WARNING: The Emerald ash borer, or EAB, is a troublesome pest that’s been heading this way for a bit over a decade. IT IS NOW IN the Carolinas!!! Heartwood has been keeping an eye on the situation for a while now and has put together this page to provide information about the pest, its signs and symptoms, spread, and treatments. We’ll be updating this page on a regular basis as things change and we learn more.
What is EAB and where did it come from?
Emerald ash borer (EAB), Agrilus planiepennis, is an exotic pest native to Asia and Eastern Russia. It was first detected in the United States in 2002 in the Great Lakes Region and has been slowly spreading ever since. It’s a bit smaller than a penny and shiny emerald green.
What trees does it effect?
As the name states, ash trees are their primary host plant. There’s been some research and observations over the last year or two that indicate that another few species might be affected, but ash trees are the concern at this point.
Is it here in the Carolinas yet?
It has not been officially confirmed by the state, but yes. It spreads through natural means and with some help from man (transporting fire logs and lumber is now illegal due to the quick spread of EAB this way). The pest has been found in a couple of counties in north central North Carolina and it’s established in
Tennessee, so it’s only a matter of time. Denver, NC, which is only 30 miles out of Charlotte, has had devastating effects from the EAB.
What can be done?
We have the benefit of 10 years of trial and error trying to control this pest in other parts of the country. We have a good handle on how to help trees withstand the EAB storm when it comes. Treating your trees with an insecticide PREVENTATIVELY is the best way to protect them. There are several different ways we can look to apply the needed product depending on the location of the tree, time of year, and a few other factors.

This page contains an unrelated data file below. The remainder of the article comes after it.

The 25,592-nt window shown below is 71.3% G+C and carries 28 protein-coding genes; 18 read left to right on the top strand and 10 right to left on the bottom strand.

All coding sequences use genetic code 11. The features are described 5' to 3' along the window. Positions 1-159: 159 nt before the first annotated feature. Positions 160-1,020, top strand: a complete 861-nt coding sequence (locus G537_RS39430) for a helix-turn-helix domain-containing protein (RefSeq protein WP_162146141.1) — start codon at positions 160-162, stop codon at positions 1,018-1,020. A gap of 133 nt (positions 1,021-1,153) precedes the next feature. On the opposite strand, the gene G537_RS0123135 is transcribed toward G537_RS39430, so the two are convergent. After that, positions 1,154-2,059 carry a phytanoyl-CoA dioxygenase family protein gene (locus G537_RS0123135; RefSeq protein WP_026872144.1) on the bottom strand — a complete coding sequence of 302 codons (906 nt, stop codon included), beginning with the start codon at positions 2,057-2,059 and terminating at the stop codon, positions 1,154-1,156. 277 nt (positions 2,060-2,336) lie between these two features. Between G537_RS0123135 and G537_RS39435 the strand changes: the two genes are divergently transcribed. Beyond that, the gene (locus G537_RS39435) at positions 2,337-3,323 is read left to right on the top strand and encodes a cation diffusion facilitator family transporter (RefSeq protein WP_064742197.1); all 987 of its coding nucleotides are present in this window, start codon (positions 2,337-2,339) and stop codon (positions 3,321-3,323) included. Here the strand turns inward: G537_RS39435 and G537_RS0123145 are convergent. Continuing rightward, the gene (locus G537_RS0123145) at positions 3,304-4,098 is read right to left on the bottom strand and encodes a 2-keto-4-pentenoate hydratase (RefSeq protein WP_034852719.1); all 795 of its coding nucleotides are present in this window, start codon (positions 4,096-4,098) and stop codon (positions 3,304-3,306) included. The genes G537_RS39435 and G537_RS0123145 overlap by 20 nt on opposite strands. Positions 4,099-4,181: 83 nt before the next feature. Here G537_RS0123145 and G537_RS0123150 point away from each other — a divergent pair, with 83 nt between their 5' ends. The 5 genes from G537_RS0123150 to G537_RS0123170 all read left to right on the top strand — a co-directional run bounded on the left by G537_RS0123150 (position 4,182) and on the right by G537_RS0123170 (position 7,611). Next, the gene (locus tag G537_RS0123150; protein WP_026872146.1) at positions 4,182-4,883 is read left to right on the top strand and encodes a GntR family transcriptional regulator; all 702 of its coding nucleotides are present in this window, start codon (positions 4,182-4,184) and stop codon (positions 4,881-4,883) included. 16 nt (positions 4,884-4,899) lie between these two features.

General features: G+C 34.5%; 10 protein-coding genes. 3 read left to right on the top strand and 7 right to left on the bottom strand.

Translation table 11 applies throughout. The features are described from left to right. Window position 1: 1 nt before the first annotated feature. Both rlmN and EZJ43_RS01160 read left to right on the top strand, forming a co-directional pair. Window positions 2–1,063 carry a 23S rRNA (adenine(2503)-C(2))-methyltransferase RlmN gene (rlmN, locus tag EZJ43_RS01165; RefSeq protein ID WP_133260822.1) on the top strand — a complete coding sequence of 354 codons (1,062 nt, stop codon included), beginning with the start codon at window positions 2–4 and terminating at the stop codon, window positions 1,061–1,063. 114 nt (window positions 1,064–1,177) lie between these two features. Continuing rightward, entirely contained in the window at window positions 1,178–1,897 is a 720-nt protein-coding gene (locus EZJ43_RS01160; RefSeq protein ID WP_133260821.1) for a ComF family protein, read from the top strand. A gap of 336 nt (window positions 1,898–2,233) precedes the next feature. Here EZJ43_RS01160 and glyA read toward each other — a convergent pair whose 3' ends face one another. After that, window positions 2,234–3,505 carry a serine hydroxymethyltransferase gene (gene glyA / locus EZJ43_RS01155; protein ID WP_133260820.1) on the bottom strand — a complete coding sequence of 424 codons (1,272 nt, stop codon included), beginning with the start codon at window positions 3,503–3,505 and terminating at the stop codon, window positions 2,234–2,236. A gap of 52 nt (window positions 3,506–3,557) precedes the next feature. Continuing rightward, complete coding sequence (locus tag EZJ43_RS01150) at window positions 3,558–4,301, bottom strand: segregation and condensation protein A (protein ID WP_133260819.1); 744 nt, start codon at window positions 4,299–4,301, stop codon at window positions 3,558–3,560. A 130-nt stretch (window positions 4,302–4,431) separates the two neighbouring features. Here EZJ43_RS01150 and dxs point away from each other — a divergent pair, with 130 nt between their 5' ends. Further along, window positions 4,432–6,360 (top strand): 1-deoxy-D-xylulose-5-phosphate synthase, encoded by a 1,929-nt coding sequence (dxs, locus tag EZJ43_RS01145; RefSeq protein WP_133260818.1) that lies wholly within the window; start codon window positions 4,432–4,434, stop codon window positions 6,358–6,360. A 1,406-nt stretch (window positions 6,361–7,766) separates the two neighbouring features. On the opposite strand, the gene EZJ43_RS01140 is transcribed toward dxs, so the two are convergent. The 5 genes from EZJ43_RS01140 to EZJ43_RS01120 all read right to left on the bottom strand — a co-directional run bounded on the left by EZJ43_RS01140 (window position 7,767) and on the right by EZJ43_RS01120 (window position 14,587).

What if I do nothing?
It’s not a matter of if, it’s a matter of when. It takes only 2 years for the beetles to kill a tree. By the time it’s noticed, it’s too late. You have two options: either treat your Ash for protection or plan on paying to have it removed. Removal must be done by using aerial lifts because the tree becomes too dangerous to climb. We highly suggest using the preventative treatments so we can avoid losing an important piece of our canopy. There are now entire sections of Illinois, Ohio, and Michigan with no ash trees!
What are the signs to look out for?
EAB generally attacks the top of the tree first and then moves down the trunk. In the top of the tree, generally, we are looking for large dead sections poking out of the top and an increase in bird activity (especially woodpeckers – they love EAB). In addition, there could also be an increased number of smaller shoots coming off different places on the trunk. The telltale sign for EAB is a small D-Shaped exit hole from the pest in the bark. The hole is very distinct from those that other pests make.
Should I be treating now?
Yes! If you have an ash tree that you love or care for, now is the time to get a protection plan in place. EAB is knocking at our door.
It can be pretty easy to mix up ash trees for other trees such as poplars since the bark can look similar. We will provide some helpful links that have a detailed guide on what to look for in an ash tree. You can also send pictures of a tree you think is an ash to our email at firstname.lastname@example.org or call our front office at (704) 525-3066 to get a certified arborist out to your yard and lay eyes on your tree.
Helpful Ash tree identification links:
Helpful EAB Links:
Social Media EAB Educational Links:
You can also follow our archnemesis, Emeril the Emerald Ash Borer, on social media. These social media platforms will document his travels while “stalking” the Ash tree through Mecklenburg county. This is a funny, entertaining, and informational take on raising awareness through these outlets via Facebook/Instagram. Give him a follow and keep up with what’s going on for Emeril the Emerald Ash Borer in Charlotte!
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